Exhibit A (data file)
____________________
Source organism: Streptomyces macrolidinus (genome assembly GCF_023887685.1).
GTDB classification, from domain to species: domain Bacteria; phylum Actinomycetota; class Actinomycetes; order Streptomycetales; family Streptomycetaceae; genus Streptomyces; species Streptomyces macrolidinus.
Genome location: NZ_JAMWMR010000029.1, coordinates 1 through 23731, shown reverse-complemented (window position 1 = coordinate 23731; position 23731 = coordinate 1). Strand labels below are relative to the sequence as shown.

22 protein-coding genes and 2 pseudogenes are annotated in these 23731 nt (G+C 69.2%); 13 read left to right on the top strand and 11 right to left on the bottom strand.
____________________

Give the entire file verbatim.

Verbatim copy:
Source organism: Streptomyces macrolidinus (genome assembly GCF_023887685.1).
GTDB classification, from domain to species: domain Bacteria; phylum Actinomycetota; class Actinomycetes; order Streptomycetales; family Streptomycetaceae; genus Streptomyces; species Streptomyces macrolidinus.
Genome location: NZ_JAMWMR010000029.1, coordinates 1 through 23731, shown reverse-complemented (window position 1 = coordinate 23731; position 23731 = coordinate 1). Strand labels below are relative to the sequence as shown.

22 protein-coding genes and 2 pseudogenes are annotated in these 23731 nt (G+C 69.2%); 13 read left to right on the top strand and 11 right to left on the bottom strand.